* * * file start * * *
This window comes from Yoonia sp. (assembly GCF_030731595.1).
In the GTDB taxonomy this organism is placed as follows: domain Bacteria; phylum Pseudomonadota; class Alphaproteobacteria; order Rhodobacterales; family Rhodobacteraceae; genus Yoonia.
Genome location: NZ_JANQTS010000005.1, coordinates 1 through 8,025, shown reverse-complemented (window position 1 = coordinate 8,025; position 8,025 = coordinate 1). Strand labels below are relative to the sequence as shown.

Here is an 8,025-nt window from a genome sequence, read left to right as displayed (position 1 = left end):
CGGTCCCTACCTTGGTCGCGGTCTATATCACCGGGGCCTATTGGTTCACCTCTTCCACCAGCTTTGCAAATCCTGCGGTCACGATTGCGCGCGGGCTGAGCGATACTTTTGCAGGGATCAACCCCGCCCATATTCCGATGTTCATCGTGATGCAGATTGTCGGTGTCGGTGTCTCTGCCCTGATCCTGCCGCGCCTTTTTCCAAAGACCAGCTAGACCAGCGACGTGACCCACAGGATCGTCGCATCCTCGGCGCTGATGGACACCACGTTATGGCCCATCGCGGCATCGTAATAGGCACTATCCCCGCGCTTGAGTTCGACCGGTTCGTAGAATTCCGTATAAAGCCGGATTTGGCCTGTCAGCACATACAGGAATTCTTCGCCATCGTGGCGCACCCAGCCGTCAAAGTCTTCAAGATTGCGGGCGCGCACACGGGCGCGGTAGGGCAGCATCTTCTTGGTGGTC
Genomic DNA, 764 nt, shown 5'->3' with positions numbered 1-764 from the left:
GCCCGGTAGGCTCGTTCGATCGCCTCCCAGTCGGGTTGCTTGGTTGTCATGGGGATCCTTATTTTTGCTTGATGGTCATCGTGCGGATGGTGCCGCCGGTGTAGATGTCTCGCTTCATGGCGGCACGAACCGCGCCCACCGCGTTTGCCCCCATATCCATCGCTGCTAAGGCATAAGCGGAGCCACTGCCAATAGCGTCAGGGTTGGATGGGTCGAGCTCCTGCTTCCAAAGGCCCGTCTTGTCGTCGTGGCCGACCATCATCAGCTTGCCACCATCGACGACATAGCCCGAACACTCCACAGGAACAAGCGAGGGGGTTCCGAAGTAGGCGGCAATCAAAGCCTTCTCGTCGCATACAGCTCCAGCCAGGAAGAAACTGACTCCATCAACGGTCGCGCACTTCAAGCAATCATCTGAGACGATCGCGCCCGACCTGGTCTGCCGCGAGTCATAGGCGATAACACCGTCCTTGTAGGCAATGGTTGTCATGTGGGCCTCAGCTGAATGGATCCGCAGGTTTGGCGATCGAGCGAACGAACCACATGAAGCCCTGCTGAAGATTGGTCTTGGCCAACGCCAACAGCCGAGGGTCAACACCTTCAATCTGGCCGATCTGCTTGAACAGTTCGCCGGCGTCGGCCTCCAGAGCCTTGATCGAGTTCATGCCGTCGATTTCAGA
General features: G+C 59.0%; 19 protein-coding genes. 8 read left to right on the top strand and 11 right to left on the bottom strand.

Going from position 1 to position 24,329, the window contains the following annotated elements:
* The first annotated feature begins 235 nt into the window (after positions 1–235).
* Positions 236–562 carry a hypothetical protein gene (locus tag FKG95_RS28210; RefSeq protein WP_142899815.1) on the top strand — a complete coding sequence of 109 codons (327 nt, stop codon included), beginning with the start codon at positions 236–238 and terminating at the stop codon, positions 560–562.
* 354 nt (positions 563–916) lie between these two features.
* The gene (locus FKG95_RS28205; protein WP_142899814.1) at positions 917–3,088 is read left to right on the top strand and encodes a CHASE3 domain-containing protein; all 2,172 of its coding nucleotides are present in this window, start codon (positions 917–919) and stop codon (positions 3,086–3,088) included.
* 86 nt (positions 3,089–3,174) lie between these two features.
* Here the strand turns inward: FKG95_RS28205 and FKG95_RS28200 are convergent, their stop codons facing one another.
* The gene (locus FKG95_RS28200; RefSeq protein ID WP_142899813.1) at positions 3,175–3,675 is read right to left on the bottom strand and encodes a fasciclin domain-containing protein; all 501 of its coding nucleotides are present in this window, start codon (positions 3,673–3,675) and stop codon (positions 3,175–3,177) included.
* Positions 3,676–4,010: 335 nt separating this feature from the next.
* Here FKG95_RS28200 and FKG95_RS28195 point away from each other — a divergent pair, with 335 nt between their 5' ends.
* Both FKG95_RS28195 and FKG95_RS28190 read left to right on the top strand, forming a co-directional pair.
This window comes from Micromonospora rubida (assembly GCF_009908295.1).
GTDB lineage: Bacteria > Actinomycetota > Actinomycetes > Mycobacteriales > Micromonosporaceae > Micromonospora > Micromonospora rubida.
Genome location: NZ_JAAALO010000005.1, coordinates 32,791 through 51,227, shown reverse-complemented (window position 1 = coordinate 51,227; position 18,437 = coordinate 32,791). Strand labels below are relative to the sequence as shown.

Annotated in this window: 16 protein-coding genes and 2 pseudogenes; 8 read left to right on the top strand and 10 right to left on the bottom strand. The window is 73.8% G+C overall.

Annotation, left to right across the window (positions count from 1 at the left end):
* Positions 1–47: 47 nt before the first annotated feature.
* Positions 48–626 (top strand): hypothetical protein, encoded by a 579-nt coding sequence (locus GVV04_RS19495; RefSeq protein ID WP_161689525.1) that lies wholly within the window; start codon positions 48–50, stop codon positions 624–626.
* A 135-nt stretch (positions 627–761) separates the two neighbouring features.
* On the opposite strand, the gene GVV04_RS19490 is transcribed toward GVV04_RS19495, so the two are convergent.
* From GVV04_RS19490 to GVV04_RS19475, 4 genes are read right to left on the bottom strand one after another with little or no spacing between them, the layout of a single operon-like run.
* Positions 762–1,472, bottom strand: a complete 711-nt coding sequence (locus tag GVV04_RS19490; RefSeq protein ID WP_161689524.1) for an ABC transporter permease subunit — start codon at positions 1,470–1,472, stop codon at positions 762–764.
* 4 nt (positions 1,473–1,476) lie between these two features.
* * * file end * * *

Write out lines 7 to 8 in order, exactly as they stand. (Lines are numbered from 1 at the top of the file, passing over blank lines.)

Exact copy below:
GCCCGGTAGGCTCGTTCGATCGCCTCCCAGTCGGGTTGCTTGGTTGTCATGGGGATCCTTATTTTTGCTTGATGGTCATCGTGCGGATGGTGCCGCCGGTGTAGATGTCTCGCTTCATGGCGGCACGAACCGCGCCCACCGCGTTTGCCCCCATATCCATCGCTGCTAAGGCATAAGCGGAGCCACTGCCAATAGCGTCAGGGTTGGATGGGTCGAGCTCCTGCTTCCAAAGGCCCGTCTTGTCGTCGTGGCCGACCATCATCAGCTTGCCACCATCGACGACATAGCCCGAACACTCCACAGGAACAAGCGAGGGGGTTCCGAAGTAGGCGGCAATCAAAGCCTTCTCGTCGCATACAGCTCCAGCCAGGAAGAAACTGACTCCATCAACGGTCGCGCACTTCAAGCAATCATCTGAGACGATCGCGCCCGACCTGGTCTGCCGCGAGTCATAGGCGATAACACCGTCCTTGTAGGCAATGGTTGTCATGTGGGCCTCAGCTGAATGGATCCGCAGGTTTGGCGATCGAGCGAACGAACCACATGAAGCCCTGCTGAAGATTGGTCTTGGCCAACGCCAACAGCCGAGGGTCAACACCTTCAATCTGGCCGATCTGCTTGAACAGTTCGCCGGCGTCGGCCTCCAGAGCCTTGATCGAGTTCATGCCGTCGATTTCAGA
General features: G+C 59.0%; 19 protein-coding genes. 8 read left to right on the top strand and 11 right to left on the bottom strand.